In the week that Jackie Kay was named Scotland's national poet, or makar, I thought I'd look to Robert Burns for this week's historical gift-giving story.
Robert Burns, perhaps Scotland's greatest poet, gave this inkwell to his friend, John Lapraik, in 1793.
It is made from the hoof of a pony. Weird, but not uncommon. The hoof of Napoleon Bonaparte's favourite horse, Marengo, was made into an inkwell.
This particular inkwell features an iron shoe, a silver plaque bearing the presentation date and a brass lid engraved with the following: 'Presented to Mr Lapraik by his Much respected Friend Robt Burns'.
Born thirty miles and thirty years apart, Burns and Lapraik were from farming families in Ayrshire and, as Lapraik put it in a poem to Burns, ‘A mut’al flame inspires us baith’ meaning the two were poets.
Lapraik was an early supporter of Burns but he didn’t come close to achieving the level of fame or commercial success as his young friend. His contribution to Burn’s work can be seen in the ‘Three Epistles to John Lapraik’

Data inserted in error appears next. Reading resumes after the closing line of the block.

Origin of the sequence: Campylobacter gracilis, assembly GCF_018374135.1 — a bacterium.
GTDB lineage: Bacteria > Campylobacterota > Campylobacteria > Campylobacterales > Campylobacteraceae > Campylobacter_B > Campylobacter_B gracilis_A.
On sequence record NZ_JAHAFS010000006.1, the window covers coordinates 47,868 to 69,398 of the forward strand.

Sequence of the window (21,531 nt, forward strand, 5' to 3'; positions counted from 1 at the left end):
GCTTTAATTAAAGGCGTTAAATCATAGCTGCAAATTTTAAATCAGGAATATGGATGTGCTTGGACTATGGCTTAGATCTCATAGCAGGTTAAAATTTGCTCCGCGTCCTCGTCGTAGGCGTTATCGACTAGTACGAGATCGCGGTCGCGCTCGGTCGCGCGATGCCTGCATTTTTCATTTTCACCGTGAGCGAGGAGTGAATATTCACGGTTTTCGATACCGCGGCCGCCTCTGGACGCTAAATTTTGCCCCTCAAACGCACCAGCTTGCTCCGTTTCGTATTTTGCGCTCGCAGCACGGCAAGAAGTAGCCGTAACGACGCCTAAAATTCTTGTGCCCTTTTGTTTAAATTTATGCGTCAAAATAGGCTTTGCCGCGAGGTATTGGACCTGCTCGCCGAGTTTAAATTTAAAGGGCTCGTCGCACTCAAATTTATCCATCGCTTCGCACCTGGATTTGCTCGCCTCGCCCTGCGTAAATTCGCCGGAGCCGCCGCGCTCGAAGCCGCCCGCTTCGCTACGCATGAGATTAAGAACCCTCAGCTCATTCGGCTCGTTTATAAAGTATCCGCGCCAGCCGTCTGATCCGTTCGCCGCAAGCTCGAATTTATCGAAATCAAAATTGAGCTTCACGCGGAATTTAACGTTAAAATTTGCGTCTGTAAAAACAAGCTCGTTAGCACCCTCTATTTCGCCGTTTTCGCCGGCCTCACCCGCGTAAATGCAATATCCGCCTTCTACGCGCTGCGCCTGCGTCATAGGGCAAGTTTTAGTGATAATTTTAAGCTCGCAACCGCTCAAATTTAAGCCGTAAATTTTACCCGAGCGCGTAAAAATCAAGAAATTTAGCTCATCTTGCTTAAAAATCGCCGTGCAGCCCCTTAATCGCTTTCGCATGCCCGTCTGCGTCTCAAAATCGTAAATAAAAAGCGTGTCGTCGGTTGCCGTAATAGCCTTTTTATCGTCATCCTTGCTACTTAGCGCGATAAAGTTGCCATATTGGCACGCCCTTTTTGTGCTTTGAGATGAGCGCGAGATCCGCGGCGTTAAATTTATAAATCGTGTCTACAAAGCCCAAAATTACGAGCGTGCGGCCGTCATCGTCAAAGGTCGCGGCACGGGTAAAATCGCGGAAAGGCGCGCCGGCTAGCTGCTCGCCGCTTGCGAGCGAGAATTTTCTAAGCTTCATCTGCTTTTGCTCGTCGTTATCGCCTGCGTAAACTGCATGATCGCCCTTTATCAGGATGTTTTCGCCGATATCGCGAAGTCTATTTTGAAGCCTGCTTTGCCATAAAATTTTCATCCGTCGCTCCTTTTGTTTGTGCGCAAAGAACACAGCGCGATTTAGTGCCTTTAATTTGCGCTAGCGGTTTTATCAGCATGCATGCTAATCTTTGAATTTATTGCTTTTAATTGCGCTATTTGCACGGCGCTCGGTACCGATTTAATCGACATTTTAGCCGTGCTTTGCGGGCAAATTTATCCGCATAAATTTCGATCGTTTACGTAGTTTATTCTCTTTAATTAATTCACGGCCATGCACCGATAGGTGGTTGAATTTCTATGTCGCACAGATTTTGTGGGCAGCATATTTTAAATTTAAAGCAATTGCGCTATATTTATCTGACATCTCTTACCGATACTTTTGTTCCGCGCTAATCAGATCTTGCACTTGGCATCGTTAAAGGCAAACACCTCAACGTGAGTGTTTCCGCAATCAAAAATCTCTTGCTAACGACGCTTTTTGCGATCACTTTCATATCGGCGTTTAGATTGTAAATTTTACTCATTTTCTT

An inkwell is a good gift for a writer. However, the reason I find the gift so poignant is that Burns was already enjoying notoriety in 1793. Lapraik by that time was already 66 years old. By giving Lapraik the inkwell, Burns is both practically and symbolically saying to his friend: ‘You must keep writing too’.
As an object, the hoof is as much associated with forward movement as it is with the earth. As my old professor Robert Crawford said of Burns, ‘No poet has been at once so brilliant and so down-to-earth.’ An ornate silver inkwell wouldn’t have been quite right for an old friend.
I don’t love the idea of an inkwell made out of a pony’s hoof but as far as gifts go, this gift ranks highly. It is as symbolic as it is practical and I like it for a’ that.